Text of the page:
As a whole, Hardy has done a remarkable job and risked a great deal with this book. It is one of his best. This is one of those novels everyone should have on their bookshelves, because something different can be gleaned from each read. It's a shame that this novel was Hardy's last work, because it was evident that he still had a lot left in the tank to give us. Like a lot of great authors, he was not appreciated for this work in his own time. After reading various reviews and participating in an enthralling book club discussion, I'm glad he's appreciated for this work in our time.
I largely agree with the review, and was particularly impressed with the observation that "we are left to question whether the problems [between Sue and Jude] exist due to the flaws in the characters themselves or due to fate".This is indeed one of the gnawing implications of Jude's and Sue's sad journey together; Their love was true and genuine, evoking a naive hope that it would conquer all; but it is they who are conquered with a misfortune that is shocking and undeserved.
It seems to me that it was a result of both character flaws and the social circumstances over which they had no control (i.e. fate). Jude's academic brilliance was no match for his emotional immaturity and weakness; Sue's intelligence was also impressive but did not prevent her from inventing quacky supernatural explanations for the death of her children, explanations that ultimately compelled her to go back to Philotson; both Sue and Jude lived in a social system that disapproved of their union, which prevented them from settling peacefuly and permanently in one place. Most fatefully was how the social disaproval of their union made it impossible to find lodgings in Christminster, leading to the dispute with Father Time that led to the shocking deaths of the children. In light of this toxic mix of character defects and societal disaproval, one is left with the impression things could not have turned out any other way--that their union was doomed.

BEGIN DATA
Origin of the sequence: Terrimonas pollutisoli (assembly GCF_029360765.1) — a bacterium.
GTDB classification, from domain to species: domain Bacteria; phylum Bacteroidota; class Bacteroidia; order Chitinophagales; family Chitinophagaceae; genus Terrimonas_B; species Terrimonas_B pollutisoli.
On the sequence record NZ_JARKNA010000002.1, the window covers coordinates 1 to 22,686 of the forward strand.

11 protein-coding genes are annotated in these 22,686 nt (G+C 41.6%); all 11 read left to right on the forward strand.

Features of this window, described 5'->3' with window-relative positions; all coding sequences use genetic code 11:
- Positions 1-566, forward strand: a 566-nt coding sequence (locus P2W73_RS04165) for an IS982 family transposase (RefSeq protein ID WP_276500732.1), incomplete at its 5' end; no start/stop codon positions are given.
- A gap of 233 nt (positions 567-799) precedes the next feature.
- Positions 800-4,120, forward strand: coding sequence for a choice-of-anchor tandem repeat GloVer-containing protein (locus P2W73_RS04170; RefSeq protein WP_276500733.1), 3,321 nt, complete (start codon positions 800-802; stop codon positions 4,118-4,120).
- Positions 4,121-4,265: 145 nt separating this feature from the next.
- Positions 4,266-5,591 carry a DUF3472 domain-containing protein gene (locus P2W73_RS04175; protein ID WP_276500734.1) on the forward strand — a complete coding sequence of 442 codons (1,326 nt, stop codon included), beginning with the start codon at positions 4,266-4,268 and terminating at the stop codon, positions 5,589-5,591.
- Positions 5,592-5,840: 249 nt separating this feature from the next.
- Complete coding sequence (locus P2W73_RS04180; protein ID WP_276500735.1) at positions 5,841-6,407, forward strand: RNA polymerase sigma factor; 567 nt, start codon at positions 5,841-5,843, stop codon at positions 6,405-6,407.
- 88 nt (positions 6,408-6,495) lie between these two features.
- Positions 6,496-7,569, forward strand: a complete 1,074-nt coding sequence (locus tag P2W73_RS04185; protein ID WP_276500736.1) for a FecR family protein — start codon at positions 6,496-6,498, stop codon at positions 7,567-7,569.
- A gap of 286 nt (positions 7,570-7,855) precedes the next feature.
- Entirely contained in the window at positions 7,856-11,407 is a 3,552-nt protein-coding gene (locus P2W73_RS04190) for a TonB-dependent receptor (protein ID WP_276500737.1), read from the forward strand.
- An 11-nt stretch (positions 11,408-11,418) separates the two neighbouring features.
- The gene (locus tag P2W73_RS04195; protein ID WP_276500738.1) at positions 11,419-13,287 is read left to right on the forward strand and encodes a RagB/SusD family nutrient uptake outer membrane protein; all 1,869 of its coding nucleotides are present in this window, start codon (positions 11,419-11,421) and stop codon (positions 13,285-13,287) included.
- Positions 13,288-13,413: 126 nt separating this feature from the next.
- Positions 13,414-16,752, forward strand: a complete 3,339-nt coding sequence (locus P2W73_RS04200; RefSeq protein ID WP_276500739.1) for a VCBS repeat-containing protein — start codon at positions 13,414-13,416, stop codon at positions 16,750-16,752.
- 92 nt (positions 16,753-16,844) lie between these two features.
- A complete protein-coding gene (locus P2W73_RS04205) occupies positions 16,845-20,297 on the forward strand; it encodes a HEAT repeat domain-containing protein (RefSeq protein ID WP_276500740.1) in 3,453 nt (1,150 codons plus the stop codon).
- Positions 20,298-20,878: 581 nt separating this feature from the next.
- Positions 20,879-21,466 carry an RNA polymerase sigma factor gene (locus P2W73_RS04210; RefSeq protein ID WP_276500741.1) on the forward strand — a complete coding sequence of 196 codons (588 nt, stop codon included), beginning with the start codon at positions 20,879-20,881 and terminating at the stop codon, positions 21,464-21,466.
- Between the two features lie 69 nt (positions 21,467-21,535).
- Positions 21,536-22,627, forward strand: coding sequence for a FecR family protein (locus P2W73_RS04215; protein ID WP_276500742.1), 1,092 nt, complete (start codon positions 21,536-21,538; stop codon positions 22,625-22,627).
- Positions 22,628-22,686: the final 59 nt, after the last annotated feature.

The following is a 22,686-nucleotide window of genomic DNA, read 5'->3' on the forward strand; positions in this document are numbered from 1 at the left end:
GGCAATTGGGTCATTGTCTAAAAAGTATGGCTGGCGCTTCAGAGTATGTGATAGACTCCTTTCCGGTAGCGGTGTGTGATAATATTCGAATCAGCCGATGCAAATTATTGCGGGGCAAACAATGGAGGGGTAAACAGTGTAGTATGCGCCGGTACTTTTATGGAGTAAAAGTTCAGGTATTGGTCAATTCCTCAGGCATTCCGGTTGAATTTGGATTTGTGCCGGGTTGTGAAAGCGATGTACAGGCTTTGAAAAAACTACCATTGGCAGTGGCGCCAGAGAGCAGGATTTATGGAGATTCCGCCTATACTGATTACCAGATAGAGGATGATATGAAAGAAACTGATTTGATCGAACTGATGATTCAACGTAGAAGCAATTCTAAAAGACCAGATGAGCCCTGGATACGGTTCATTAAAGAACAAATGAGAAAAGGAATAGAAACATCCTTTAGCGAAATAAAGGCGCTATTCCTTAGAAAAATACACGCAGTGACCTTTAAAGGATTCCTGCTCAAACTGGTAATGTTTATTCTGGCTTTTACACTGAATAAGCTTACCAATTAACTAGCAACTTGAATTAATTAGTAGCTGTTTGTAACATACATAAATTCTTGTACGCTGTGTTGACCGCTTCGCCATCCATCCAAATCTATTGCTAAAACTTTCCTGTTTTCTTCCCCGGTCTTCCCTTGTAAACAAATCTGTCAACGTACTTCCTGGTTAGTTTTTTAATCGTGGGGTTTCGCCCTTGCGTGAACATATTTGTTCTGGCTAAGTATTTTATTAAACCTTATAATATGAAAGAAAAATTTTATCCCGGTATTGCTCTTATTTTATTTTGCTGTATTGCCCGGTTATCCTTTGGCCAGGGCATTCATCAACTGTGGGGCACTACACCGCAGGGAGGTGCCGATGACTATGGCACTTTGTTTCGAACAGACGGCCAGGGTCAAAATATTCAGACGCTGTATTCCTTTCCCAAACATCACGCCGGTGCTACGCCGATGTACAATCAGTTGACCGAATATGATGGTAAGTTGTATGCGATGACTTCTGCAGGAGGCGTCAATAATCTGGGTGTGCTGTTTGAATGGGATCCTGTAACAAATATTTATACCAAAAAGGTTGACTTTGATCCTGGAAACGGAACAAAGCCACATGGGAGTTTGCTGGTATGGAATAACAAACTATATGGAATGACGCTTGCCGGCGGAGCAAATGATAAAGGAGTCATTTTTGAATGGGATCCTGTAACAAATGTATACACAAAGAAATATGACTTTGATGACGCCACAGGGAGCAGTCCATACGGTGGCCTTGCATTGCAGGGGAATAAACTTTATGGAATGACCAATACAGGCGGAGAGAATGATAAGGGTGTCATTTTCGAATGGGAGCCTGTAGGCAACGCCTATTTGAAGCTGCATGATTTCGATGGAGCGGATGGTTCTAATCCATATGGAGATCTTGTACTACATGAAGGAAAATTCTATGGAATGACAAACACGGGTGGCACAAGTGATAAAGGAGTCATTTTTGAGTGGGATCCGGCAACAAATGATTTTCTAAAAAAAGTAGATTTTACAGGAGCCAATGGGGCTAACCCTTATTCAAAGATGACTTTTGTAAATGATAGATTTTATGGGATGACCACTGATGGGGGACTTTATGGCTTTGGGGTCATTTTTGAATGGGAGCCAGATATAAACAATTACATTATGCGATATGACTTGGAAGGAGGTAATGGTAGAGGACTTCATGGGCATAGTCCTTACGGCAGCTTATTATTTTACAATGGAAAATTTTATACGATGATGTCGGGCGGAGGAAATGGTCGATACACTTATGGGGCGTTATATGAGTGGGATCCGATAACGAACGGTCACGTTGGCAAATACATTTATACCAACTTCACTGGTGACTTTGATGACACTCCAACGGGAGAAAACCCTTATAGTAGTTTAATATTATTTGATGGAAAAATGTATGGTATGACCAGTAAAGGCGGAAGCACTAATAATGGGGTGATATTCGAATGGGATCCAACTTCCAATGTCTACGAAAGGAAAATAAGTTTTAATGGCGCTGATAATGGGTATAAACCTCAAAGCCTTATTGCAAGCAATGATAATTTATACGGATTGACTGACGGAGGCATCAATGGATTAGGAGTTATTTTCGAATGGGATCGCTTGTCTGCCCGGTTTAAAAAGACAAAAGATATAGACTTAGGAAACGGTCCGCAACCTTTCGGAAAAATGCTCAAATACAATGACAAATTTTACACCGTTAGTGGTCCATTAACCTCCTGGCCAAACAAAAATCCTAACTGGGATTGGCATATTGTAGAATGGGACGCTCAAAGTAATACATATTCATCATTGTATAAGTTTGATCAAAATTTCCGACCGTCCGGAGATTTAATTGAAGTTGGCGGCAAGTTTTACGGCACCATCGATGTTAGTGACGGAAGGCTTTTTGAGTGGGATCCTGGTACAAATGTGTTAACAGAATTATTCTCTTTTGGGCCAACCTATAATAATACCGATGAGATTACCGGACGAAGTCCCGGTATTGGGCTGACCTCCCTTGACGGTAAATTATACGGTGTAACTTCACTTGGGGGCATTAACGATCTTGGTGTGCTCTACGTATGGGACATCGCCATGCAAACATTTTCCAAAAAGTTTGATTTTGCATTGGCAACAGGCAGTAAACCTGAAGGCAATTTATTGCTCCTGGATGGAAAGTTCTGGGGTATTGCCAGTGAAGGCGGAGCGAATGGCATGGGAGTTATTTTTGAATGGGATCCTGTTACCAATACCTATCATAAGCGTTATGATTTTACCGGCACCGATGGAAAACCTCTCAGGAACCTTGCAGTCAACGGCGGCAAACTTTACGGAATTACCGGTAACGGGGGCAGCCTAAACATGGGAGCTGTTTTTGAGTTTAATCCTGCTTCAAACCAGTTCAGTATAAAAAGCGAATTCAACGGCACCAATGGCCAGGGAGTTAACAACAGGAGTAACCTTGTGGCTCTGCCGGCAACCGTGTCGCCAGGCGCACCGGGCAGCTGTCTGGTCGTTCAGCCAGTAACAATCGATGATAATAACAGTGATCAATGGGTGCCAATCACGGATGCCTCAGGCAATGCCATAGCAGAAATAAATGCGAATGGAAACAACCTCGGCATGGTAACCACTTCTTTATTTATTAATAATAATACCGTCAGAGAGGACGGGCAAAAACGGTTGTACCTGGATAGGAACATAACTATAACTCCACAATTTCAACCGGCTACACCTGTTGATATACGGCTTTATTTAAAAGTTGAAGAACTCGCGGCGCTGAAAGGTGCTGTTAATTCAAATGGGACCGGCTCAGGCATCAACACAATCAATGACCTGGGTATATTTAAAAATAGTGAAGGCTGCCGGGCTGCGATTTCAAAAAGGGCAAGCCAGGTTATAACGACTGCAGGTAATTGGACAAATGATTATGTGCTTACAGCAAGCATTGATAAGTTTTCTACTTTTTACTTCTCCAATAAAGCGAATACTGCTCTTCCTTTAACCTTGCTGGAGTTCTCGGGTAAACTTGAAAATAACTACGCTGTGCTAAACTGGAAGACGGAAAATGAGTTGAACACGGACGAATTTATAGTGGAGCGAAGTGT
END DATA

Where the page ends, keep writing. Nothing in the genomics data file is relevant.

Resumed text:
And yet things could have turned out different had Philotson been more inflexible and not allowed Sue to go to Jude. When Philotson decided to let her go, I, like most readers, silently applauded this decision, because I, like most readers, wanted Sue to be with her true love. But by the end of the book my impression had changed, and it seemed reasonable to conclude that had Philotson not allowed Sue to leave, it is likely that Jude would still have been alive and perhaps even studying at Oxford; wait, one might say, it would have been unjust for Philotson to force Sue to stay with him! Yes, but consider that in the end, Sue ends up with Philotson anyways. In light of this, and in light of the tragic events, one can legitimately wonder whether it would have been better had Philotson decided to not have let her go in the first place.
Terrific review! Did you read Percy Bysshe Shelley's poem "Epipsychidion" whilst you read "Jude the Obscure"? This is one of the keys to the novel. Sue Bridehead is a 'Romantic' but not a believer in the "Epipsychidion" free love. Sue believes in marriage for the sake of the bond between man and woman sharing the emotional and spiritual bonds, not the contractual or sexual bonds.
I have come to the conclusion that both of them are 'Romantics', but that both are out of their age. Jude is still in the age of Keats and Shelley; he is an idealist that can never find his ideal in these times (modernisation is coming); and Sue is Shelleyan too, but too far ahead of her time, and must only fall back on her relationship with Philottson for her redemption.
Oh, Christ this book torments me! I lay awake at night and ponder its meaning; and I think I always shall. As a man who has been through two marriages, this novel means ever so much to me...
I love your blog, my friend! You have read some terrific novels. Cheers! Chris